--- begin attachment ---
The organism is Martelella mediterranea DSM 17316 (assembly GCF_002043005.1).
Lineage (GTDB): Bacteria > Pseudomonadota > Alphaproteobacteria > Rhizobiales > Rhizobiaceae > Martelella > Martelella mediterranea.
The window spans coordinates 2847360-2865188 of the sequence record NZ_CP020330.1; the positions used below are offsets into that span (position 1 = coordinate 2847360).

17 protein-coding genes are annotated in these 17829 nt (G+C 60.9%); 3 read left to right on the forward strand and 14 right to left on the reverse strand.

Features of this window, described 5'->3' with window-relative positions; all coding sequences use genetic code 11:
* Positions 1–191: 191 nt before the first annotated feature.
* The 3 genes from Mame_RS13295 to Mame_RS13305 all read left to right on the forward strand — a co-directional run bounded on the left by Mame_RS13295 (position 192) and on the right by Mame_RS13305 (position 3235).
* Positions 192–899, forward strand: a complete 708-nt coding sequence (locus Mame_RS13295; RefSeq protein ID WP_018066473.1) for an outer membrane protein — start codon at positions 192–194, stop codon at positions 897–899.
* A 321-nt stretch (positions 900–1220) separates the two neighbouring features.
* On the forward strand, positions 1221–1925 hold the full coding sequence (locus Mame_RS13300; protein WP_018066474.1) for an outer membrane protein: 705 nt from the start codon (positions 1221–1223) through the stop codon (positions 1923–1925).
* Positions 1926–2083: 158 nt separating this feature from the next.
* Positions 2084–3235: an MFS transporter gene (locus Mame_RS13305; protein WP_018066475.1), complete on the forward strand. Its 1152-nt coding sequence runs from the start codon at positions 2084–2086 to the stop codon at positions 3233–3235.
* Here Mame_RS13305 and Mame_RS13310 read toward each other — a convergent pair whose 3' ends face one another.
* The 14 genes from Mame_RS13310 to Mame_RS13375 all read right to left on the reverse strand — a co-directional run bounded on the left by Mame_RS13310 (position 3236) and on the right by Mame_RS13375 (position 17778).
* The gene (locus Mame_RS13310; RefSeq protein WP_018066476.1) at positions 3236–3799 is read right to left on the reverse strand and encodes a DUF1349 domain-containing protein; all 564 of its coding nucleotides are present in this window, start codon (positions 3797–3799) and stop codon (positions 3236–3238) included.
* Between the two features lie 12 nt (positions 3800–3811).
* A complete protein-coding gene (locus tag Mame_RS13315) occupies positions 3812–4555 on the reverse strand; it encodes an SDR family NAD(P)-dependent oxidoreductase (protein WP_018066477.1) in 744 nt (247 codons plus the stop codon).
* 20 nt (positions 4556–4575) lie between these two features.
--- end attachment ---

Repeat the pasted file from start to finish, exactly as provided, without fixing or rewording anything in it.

The organism is Martelella mediterranea DSM 17316 (assembly GCF_002043005.1).
Lineage (GTDB): Bacteria > Pseudomonadota > Alphaproteobacteria > Rhizobiales > Rhizobiaceae > Martelella > Martelella mediterranea.
The window spans coordinates 2847360-2865188 of the sequence record NZ_CP020330.1; the positions used below are offsets into that span (position 1 = coordinate 2847360).

17 protein-coding genes are annotated in these 17829 nt (G+C 60.9%); 3 read left to right on the forward strand and 14 right to left on the reverse strand.

Features of this window, described 5'->3' with window-relative positions; all coding sequences use genetic code 11:
* Positions 1–191: 191 nt before the first annotated feature.
* The 3 genes from Mame_RS13295 to Mame_RS13305 all read left to right on the forward strand — a co-directional run bounded on the left by Mame_RS13295 (position 192) and on the right by Mame_RS13305 (position 3235).
* Positions 192–899, forward strand: a complete 708-nt coding sequence (locus Mame_RS13295; RefSeq protein ID WP_018066473.1) for an outer membrane protein — start codon at positions 192–194, stop codon at positions 897–899.
* A 321-nt stretch (positions 900–1220) separates the two neighbouring features.
* On the forward strand, positions 1221–1925 hold the full coding sequence (locus Mame_RS13300; protein WP_018066474.1) for an outer membrane protein: 705 nt from the start codon (positions 1221–1223) through the stop codon (positions 1923–1925).
* Positions 1926–2083: 158 nt separating this feature from the next.
* Positions 2084–3235: an MFS transporter gene (locus Mame_RS13305; protein WP_018066475.1), complete on the forward strand. Its 1152-nt coding sequence runs from the start codon at positions 2084–2086 to the stop codon at positions 3233–3235.
* Here Mame_RS13305 and Mame_RS13310 read toward each other — a convergent pair whose 3' ends face one another.
* The 14 genes from Mame_RS13310 to Mame_RS13375 all read right to left on the reverse strand — a co-directional run bounded on the left by Mame_RS13310 (position 3236) and on the right by Mame_RS13375 (position 17778).
* The gene (locus Mame_RS13310; RefSeq protein WP_018066476.1) at positions 3236–3799 is read right to left on the reverse strand and encodes a DUF1349 domain-containing protein; all 564 of its coding nucleotides are present in this window, start codon (positions 3797–3799) and stop codon (positions 3236–3238) included.
* Between the two features lie 12 nt (positions 3800–3811).
* A complete protein-coding gene (locus tag Mame_RS13315) occupies positions 3812–4555 on the reverse strand; it encodes an SDR family NAD(P)-dependent oxidoreductase (protein WP_018066477.1) in 744 nt (247 codons plus the stop codon).
* 20 nt (positions 4556–4575) lie between these two features.